Lopez is like Yahya in that he prefers to go to the ground. No surprise given Lopez's stellar high school wrestling career. His shot is extremely quick and technical, often getting his opponent to the ground even before they know what hit them. Lopez hasn't shown much in terms of positional dominance, showing more skills as a transitional submission specialist and a scrambler. He showed creativity and strength in his face lock submission of Justin Linn last year and he's adept at getting his opponent's back.

Thanks to his Abu Dhabi championship and high-level BJJ accolades, Yahya's wrestling is very underappreciated. Part of that is probably due to his lack of formal background and his unorthodox style, but Yahya's wrestling melds perfectly with his grappling as he sticks like glue to his opponent. He stays with them as they climb to their feet and drags them right back down or transitions to the back as they scramble up. Wrestlers have had the most success against him as it is very possible to outmuscle the Brazilian. That course of action requires being on alert at all times as Yahya's BJJ credentials need to be taken serious as he can snatch a submission out of nowhere.

Seeing as how Lopez has some good wrestling credentials, it will be interesting to see how willing he is to go on the ground. I'd still expect him to try to keep the fight standing as that is where he has the most defined advantage. Yahya isn't as bad on the feet as his reputation claims as he has some good leg kicks and punching combinations used to disguise his unorthodox takedown entries, but he isn't going to stop anyone with strikes. Lopez likes to pressure with a steady stream of punches moving forward. Like Yahya, he uses his punches to disguise his takedowns. Considering defense has often been an afterthought for him, don't be surprised if he shows Yahya's striking little respect and gets clipped a time or two when he shouldn't.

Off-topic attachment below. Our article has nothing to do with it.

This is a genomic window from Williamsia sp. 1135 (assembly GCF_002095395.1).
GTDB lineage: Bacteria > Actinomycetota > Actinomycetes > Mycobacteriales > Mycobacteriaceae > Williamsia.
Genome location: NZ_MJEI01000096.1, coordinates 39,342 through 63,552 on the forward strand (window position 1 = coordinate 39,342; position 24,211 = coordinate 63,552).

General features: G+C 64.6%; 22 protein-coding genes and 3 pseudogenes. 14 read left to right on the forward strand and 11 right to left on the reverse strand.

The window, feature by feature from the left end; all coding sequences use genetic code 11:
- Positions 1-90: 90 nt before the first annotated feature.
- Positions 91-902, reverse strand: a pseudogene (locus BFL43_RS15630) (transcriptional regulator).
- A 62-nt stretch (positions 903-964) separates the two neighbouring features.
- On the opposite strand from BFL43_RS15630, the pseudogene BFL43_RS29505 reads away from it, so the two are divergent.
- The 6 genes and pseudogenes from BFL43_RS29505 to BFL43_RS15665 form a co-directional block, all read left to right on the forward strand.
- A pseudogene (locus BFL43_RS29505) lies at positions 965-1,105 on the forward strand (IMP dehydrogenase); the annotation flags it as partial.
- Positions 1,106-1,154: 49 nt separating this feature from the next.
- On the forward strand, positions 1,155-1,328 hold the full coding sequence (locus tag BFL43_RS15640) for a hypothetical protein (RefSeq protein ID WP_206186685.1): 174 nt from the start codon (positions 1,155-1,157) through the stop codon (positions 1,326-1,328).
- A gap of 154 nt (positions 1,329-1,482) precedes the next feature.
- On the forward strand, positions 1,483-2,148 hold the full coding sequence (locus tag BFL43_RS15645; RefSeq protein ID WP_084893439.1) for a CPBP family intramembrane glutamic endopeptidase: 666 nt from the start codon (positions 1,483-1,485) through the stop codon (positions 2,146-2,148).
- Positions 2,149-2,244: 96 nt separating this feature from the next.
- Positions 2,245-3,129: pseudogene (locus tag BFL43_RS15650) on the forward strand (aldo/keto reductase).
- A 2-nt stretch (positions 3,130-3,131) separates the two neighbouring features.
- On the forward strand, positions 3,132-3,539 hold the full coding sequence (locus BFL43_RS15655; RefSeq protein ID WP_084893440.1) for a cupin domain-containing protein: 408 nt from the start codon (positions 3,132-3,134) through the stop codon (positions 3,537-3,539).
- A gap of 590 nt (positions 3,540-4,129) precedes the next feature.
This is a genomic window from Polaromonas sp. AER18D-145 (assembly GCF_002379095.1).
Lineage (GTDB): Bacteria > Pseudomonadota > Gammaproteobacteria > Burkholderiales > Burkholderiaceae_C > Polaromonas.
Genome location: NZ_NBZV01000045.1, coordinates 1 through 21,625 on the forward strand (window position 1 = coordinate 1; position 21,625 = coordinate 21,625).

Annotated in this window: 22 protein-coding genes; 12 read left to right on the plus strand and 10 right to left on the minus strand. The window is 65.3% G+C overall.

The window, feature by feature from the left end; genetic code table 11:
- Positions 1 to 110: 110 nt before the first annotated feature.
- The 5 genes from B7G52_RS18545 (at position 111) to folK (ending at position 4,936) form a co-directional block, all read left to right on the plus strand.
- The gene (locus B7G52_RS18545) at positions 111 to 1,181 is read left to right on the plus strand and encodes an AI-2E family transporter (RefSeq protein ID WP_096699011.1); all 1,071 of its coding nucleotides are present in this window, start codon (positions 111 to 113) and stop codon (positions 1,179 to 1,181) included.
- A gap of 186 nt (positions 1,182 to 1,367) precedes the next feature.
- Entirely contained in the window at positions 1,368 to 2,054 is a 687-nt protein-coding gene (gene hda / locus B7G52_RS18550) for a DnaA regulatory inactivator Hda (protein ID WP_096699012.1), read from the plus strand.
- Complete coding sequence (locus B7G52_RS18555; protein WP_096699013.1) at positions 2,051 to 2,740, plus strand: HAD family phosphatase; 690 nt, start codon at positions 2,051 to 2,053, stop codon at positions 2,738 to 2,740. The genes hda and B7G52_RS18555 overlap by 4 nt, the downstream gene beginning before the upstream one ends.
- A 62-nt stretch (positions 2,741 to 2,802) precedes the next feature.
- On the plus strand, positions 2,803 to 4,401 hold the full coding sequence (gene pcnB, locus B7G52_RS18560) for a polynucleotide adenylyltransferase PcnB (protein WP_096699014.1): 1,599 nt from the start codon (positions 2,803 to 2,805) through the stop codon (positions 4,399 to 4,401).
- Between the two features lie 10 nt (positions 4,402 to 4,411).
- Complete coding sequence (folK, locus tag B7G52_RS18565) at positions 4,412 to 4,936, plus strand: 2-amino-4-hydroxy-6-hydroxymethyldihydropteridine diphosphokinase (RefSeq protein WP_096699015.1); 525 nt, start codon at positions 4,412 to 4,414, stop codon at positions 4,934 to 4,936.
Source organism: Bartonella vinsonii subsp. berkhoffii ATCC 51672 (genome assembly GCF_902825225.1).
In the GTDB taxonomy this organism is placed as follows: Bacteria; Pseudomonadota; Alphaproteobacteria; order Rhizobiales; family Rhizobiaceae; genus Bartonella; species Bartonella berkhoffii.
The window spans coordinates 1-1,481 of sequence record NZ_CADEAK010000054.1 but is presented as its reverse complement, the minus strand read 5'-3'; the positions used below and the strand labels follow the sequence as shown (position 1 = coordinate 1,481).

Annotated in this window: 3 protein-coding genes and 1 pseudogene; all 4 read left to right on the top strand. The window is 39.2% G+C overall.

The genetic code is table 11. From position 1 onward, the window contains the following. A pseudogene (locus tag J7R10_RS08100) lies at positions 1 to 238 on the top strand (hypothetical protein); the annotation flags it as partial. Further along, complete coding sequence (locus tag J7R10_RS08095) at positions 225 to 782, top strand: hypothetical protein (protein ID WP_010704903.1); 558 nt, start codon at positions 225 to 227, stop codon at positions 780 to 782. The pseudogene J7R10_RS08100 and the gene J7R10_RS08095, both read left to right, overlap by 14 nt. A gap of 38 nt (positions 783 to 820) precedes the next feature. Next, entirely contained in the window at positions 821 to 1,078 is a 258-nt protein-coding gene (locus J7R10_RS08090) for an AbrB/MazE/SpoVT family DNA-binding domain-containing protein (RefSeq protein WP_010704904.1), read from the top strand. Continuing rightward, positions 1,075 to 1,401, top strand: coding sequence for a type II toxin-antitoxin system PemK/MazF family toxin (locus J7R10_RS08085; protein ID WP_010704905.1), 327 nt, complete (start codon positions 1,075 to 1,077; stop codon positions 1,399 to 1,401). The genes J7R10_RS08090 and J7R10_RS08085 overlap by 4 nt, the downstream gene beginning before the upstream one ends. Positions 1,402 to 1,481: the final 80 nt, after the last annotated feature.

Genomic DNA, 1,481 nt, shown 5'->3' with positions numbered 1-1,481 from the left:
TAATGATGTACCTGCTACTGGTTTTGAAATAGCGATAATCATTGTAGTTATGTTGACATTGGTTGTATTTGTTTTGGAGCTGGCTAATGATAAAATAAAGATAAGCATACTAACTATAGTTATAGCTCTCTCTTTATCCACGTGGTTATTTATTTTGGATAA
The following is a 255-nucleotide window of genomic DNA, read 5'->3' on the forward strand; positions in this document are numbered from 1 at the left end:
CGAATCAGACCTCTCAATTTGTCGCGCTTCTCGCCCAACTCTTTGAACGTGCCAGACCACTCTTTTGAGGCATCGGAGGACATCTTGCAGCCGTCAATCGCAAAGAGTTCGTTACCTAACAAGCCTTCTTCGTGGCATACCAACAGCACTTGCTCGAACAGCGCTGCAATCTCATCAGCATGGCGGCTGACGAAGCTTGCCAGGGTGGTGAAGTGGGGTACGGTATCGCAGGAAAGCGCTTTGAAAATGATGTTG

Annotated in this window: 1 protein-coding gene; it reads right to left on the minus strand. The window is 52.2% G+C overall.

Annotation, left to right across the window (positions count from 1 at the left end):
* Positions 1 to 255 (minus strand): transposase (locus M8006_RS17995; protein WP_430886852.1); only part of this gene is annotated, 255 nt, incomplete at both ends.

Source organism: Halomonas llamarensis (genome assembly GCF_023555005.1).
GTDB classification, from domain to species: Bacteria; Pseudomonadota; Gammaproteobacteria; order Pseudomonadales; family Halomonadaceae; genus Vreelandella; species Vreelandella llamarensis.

Yahya has become a forgotten man of sorts due to his inactivity and I wouldn't be surprised if Lopez thinks this will be an easier fight than it actually is. Lopez is a savvy wrestler with a number of little tricks that will help him survive on the ground with the grappler. Then again, Yahya has just as many if not more of those types of tricks and has plied them against the highest level. Should be an interesting ground battle. Yahya via decision

Devin Clark (6-0) vs. Alex Nicholson (6-2), Middleweight

Is it just me, or does it seem like every time the UFC signs a new light heavyweight prospect they immediately drop to middleweight? That's what we have here with these ex-205ers.